Why it is time for coaching to hold its own mirror up

For Salma Shah, coaching should be next to embrace the move towards a more diverse and inclusive working culture. 

Coaching as a profession is all about inspiring people to maximise their personal and professional potential. However, attend any coaching conference and there is a distinct lack of diversity.

Despite all the progress made in the acceptance of coaching as a key business tool for influencing culture and performance, there is still a gaping blind spot and that is the lack of diversity in the coaching profession.

Coaching is so powerful and leadership styles are now more coaching-led. It’s only natural that it is crucial that we need to open up coaching up to a wider pool of people.

Sponsors of coaching in many organisations are becoming increasingly seasoned, selective and discerning when it comes to appointing external coaching, with cost efficiencies leading towards a steady growth in team coaching and internal coaches. However, a lack of diversity in their coaching pool means they are missing an opportunity to make a fundamental difference.

Coaching at all levels is going to be a key leadership skill.

We need diversity in coaches who naturally see the world from their wider systemic lens and have the tools to empathise and empower others. A BAME coach simply because of their life experience brings a distinct quality to a coaching conversation otherwise lacking.

Similarly all coaching needs a wider systemic lens and the best way to experience this is to have a greater mix of diversity during training and post training. 

Now more than ever in the post-Covid new world and in the eye of the storm of the Black Lives Matter movement we cannot let the workplace return to how it was. Coaching at all levels is going to be a key leadership skill.

Organisations will be looking for innovative ways of dealing with unconscious bias, inclusion and diversity initiatives. Addressing this through coach training for BAME employees and coach training which has a wider systemic inclusion lens is a powerful way to embed change at all levels. 

“Coaching is a vital component in driving diversity and inclusion action, and yet is an area not fully utilised”, says Kevin Lyons, Senior HR Manager at Pearson and UK HR D&I lead.


According to the ICF (International Coach Federation) coaching presence is the ability to be fully conscious and create a spontaneous relationship with the client, employing a style that is open, flexible and confident. Coaching presence means the coach calls out what they are observing and trusts their intuition to support the client in gaining clarity, increasing self-awareness, and finding the right solutions.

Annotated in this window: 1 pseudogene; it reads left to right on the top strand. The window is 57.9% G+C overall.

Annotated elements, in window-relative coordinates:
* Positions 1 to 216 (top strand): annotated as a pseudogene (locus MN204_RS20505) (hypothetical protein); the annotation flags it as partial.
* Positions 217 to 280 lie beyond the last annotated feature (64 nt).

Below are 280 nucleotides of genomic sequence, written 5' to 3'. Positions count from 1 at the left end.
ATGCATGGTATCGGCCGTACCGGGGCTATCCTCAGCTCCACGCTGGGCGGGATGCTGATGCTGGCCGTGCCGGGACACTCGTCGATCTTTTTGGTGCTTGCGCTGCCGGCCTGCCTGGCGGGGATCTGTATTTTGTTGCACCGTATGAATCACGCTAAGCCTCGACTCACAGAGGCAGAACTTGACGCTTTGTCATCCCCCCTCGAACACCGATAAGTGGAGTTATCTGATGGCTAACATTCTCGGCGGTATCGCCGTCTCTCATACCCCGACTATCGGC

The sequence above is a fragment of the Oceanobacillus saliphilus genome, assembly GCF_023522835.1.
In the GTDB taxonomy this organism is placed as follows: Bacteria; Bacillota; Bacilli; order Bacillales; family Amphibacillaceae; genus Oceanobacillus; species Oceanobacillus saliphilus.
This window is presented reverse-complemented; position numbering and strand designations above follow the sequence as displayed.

The essence of coaching is a collaborative, solution focused, action-oriented methodology that aims to enhance the coachee’s personal and/or professional goals. All coaching seeks to provide a framework which clients can work from to work towards their desired goals. 

Regardless of which psychological theories, techniques, and frameworks that are used within coaching, the coaching process relies entirely on the interpersonal interaction in one form or another. Indeed, ‘the essence of coaching is putting people first’ (Palmer and McDowall, 2010).

For both companies and individuals considering coaching with a wider lens on diversity and inclusion has the following benefits:

  • Companies looking for new ways to structure mutually satisfactory relationships. Internal coaches trained with a wider lens on diversity and inclusion offer a systemic means of engaging with senior leaders as individuals. Developing more fruitful ways for businesses and executives to work together has become a priority and a new source of economic value.
  • Commitment to ESG (Environmental Social Governance). As employees, investors and customers demand a company’s commitment to do more than make a profit. Increasing the diversity of coaching talent is advancing on social issues and making a positive impact.  
  • Retention of talent. Coaching is more than self-awareness, it integrates personal development and organisational needs. Coaching programmes with a wider systemic lens reach key groups of executives and offer a disciplined way for organisations to deepen relationships with most employees while increasing their effectiveness. The most valuable coaching fosters cultural change for the benefit of the entire organisation and the retention of talent.
  • Coaching has a multiplier effect. In unlocking potential, its benefits are far reaching beyond the coach and coachee.
  • Beyond positive action. Many organisations have attempted to achieve a more balanced workforce. Positive action is a ‘permitted action by an employer to assist protected groups which are disadvantaged or under-represented in a particular job’. However, there are still barriers to progression and lack of role models for under-represented groups. A lack of diversity among coaches means there is a real risk a coachee with an ethnic minority background may unconsciously edit which parts of their whole self they bring to the coaching relationship, and therefore unknowingly limit their overall experience.


About the author

Salma Shah is the founder of Mastering Your Power, a coach training programme with a wider lens of diversity and inclusion.



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